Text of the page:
“The aim of the Health Information and Quality Authority is to advance high-quality and safe care for people accessing health and social care services in Ireland,” a spokesperson said.

“Where Hiqa has concerns related to the safety of residents and the quality of care that they are receiving, providers are required to take immediate action to address this.

Hiqa inspectors follow up with providers to ensure that the actions are being implemented and are resulting in improvements for residents.

Hiqa has powers to monitor, inspect and investigate to ensure standards and regulations are being upheld.

It is also able to take legal action against centres that consistently fail to uphold standards.

Speaking to the Oireachtas Committee on Health in May, Hiqa CEO Phelim Quinn said that many of the centres for disabled people do not meet standards.

This is borne out by inspections throughout the year, which show failings in a number of centres. In November, Hiqa published 21 reports on different residential services.

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It found 12 centres had good compliance, while nine had areas of non-compliance.

In one case, Stewarts Care, in Palmerstown, Dublin, was found to be not safe, with the centre failing to ensure that residents were protected from abuse.

Understaffing, lack of care

In the FOI documents, other CPs (concerned persons) raised issues around understaffing at centres and lack of adequate care.

In one instance, a CP raised fears that residents “may be neglected by staff”, while another raised an issue of residents “wandering around” a centre.

In one complaint around understaffing, the CP “witnessed a staff member leave the centre, following a phone call, leaving one other staff member to care for the residents”.

During this time, a resident was witnessed “walking around with pants down around the resident’s ankles”.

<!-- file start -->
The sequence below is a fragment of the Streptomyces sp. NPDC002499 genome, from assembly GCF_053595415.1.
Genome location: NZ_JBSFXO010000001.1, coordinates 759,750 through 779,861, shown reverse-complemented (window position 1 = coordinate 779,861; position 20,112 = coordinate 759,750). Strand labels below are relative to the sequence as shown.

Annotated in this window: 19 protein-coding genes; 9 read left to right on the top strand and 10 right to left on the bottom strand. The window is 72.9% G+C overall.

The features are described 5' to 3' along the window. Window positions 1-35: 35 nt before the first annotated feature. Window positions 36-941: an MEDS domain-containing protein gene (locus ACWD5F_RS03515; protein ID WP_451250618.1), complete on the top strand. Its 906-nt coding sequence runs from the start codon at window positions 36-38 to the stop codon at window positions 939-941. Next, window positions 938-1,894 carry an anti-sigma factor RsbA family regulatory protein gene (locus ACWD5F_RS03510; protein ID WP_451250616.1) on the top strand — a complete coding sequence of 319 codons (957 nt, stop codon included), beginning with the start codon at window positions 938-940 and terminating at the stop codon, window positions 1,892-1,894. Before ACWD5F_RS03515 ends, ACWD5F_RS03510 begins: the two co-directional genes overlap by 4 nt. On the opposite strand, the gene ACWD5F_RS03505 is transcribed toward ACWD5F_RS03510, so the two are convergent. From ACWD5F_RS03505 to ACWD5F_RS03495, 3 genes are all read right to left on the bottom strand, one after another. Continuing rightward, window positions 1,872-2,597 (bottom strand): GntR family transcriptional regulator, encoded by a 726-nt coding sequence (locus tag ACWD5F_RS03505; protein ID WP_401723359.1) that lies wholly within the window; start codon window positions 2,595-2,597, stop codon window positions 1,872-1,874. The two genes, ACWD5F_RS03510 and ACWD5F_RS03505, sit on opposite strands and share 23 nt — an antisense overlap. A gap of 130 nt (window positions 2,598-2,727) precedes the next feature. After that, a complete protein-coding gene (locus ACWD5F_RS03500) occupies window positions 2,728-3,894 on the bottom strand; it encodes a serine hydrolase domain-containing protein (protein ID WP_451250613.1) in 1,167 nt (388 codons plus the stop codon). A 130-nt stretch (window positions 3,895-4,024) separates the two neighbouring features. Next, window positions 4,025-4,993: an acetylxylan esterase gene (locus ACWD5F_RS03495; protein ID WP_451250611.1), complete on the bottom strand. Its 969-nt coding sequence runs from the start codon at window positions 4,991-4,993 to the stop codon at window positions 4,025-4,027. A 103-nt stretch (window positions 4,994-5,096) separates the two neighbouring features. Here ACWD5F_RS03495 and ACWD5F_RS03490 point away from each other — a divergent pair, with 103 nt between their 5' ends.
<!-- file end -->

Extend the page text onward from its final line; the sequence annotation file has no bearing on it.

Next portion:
There is also another allegation of someone sleeping and someone else coming into their bedroom and looking down their underwear. The CP said that better supervision was needed from staff in this instance.

Yet another instance had a resident “screaming and roaring in the back garden of a centre while staff allegedly looked on, allowing the incident to continue for 40 minutes.

In another case, an issue was raised of a person being out in front of a centre “nude” with two staff trying to cover them up.

Another CP alleges that during a fundraising event carers were witnessed “using abusive and aggressive behaviour towards a resident”.

Finally, in one case, a person says they are not happy with staff and how they are treated by them.

The complainant states that they are “treated like a leaper and not a human being”.

Commenting on the documents, Fine Gael TD Fergus O’Dowd said that it was important that any allegations are taken very seriously, and that the laws should be changed to allow Hiqa to investigate each issue separately.

“These are very serious allegations and they continue to be a big issue,” he said.

The people who lose out here are the vulnerable people in the homes and the families who don’t know what’s happening.

Read: Concerns raised after residents left for hours without breakfast at disability centre

Read: ‘Major non-compliance’: 82 foster carers in Cork did not have up-to-date Garda vetting

About the author:

Cormac Fitzgerald